Leadership, Anxiety, and Feeling Effective

Some are born to greatness, but often greatness results from relationships.

Presentation2

This point was brought home when exploring relationships of first line managers (FLMs) with their staff members. At issue was attachment anxiety: the extent to which people approach their working relationships with an edge of anxiety. High anxiety means that relationships with others always have an edge to them. The risks seem more evident than the potential rewards when encountering people at work.

When considering a relationship of two people, there are two possibilities for consistency: they could both be high on anxiety or both low on anxiety. There are also two possibilities for inconsistency: the FLM could be highly anxious while the staff members have low anxiety or the other way around.

So, for staff members to feel effective at their work, is it necessary for:

    1. both staff members and their FLM to have low anxiety, or

    2. as long as either the staff members or their FLM are low anxiety, the staff members can feel effective, or

    3. it just has to do with the staff members: as long as they have low anxiety, they will feel effective?

The results, in the graph, is Option 1.

The only relationships in which staff members reported high levels of efficacy were those in which both the staff members and their FLMs scored low on anxiety.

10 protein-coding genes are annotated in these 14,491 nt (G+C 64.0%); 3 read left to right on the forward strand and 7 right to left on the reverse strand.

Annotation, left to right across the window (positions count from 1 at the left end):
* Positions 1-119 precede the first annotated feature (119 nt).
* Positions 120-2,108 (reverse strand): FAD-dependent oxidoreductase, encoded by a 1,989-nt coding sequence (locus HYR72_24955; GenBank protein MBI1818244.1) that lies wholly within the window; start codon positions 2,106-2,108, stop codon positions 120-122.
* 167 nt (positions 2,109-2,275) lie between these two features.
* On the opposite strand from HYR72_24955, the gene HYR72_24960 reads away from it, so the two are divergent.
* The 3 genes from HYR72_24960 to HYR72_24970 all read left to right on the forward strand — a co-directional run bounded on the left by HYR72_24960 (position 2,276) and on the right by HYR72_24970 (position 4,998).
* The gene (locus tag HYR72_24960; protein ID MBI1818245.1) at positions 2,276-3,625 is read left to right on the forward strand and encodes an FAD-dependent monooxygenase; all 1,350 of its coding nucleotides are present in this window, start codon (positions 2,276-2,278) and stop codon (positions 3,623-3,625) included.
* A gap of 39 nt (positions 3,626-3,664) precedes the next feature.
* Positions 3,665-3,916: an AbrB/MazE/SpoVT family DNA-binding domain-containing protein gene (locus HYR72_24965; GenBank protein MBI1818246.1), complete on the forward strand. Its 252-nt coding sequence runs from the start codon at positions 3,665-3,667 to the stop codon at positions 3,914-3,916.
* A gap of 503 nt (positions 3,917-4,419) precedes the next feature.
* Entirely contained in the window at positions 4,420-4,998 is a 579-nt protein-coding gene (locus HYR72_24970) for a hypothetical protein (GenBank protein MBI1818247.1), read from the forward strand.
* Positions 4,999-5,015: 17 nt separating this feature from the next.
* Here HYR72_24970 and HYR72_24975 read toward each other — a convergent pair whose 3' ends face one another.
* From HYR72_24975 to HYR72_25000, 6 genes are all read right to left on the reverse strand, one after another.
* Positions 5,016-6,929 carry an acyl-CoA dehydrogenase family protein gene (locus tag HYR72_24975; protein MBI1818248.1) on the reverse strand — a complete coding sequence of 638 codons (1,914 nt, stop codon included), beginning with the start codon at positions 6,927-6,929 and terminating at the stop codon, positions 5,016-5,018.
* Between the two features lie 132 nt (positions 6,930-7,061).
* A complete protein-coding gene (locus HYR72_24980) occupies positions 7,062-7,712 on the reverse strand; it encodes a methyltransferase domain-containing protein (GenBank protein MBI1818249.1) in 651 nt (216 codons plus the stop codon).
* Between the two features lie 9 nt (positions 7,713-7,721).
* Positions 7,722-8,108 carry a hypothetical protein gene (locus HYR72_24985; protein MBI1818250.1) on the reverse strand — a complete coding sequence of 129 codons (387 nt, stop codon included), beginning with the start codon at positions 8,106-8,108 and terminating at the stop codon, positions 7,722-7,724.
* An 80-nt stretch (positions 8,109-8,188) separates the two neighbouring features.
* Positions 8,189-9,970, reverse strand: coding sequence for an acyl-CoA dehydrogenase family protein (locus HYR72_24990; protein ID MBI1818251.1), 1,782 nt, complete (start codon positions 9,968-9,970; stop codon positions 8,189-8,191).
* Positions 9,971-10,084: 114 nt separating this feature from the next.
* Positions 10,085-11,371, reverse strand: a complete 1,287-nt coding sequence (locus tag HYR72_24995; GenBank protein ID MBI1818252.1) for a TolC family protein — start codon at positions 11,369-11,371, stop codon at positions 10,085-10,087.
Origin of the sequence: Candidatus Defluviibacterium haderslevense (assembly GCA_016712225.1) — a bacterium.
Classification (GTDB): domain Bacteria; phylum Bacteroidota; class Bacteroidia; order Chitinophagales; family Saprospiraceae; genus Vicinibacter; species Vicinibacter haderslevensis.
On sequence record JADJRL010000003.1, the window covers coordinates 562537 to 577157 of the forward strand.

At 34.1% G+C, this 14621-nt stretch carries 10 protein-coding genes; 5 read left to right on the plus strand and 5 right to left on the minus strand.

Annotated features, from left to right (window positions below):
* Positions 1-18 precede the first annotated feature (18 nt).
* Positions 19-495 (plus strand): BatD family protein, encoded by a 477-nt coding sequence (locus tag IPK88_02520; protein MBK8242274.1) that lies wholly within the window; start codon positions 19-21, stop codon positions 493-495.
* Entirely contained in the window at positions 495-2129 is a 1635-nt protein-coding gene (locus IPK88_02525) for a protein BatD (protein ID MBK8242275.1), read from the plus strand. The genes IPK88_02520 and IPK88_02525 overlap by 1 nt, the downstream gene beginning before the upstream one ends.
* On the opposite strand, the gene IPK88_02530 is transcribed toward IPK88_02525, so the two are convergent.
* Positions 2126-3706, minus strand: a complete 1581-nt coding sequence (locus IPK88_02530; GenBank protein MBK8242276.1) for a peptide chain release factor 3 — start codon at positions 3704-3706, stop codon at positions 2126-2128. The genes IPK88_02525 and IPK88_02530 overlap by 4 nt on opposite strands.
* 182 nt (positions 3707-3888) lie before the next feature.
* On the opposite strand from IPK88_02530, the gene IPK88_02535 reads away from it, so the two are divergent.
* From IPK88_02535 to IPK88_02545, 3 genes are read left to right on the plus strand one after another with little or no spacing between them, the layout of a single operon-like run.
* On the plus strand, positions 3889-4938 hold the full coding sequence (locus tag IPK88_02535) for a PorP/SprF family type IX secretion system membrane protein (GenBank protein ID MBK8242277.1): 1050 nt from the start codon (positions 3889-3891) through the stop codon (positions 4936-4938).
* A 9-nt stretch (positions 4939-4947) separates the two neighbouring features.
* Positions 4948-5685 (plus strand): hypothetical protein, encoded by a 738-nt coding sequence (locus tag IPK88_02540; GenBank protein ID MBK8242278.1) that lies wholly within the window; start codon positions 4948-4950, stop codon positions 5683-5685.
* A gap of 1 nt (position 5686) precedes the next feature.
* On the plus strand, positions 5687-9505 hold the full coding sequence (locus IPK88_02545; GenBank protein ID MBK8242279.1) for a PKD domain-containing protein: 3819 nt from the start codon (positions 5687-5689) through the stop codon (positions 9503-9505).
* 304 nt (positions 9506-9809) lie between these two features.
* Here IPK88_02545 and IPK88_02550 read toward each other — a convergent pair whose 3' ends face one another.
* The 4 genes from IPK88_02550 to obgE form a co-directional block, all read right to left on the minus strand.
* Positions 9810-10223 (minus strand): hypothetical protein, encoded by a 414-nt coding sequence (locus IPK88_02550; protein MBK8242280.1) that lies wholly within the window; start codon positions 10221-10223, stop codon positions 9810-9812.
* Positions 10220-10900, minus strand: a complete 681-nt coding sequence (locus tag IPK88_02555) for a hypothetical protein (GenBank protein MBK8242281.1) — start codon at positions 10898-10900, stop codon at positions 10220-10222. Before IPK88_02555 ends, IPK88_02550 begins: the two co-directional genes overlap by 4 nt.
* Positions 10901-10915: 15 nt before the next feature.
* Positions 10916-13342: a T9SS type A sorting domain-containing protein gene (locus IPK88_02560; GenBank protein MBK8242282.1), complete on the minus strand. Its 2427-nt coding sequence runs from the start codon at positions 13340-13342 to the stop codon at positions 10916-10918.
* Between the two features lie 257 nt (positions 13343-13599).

It looks like anxiety anywhere in the supervisory relationship gets in the way of feeling effective.

What’s your experience?

Rainbow

This entry was posted in Areas of Worklife, Attachment Styles, Burnout, Leadership, Work Engagement and tagged , , . Bookmark the permalink.

2 Responses to Leadership, Anxiety, and Feeling Effective

  1. Heriberto says:

    Dear Dr. Leiter:

    I totally agree with this statement.

    In recent days, my supervisor order to my team to make a report, while I was attending to a meeting in another place. I know that she develops anxiety when this kind of reports is required, but my team didn’t knew that. The result was a S.O.S. telephone call telling me that they didn’t find how to make it and pressure was increasing as the deadline was approaching.

    Once I’ve returned to my office and the report was made, they find it was very simple to make, but the supervisor’s anxiety made it look as a very complex and delicate task which no one of my collaborators could perform.

    So, anxiety can really change effectiveness perception.

    • Michael says:

      Heriberto
      So good to hear from you.

      Thank you for this fine example. It is such a clear demonstration that anxiety is not simply a personal experience, but a social experience as well. Other people become drawn into the situation. Even if they do not experience anxiety themselves, they experience uncertainty. It is difficult to know how to react.

      The situation is especially intense when it is a supervisor who is anxious. It is difficult for employees to ignore the situation and move on.

      I like your approach of reassuring people and taking steps to keep the focus on the work that must be done.

      Cheers
      Michael

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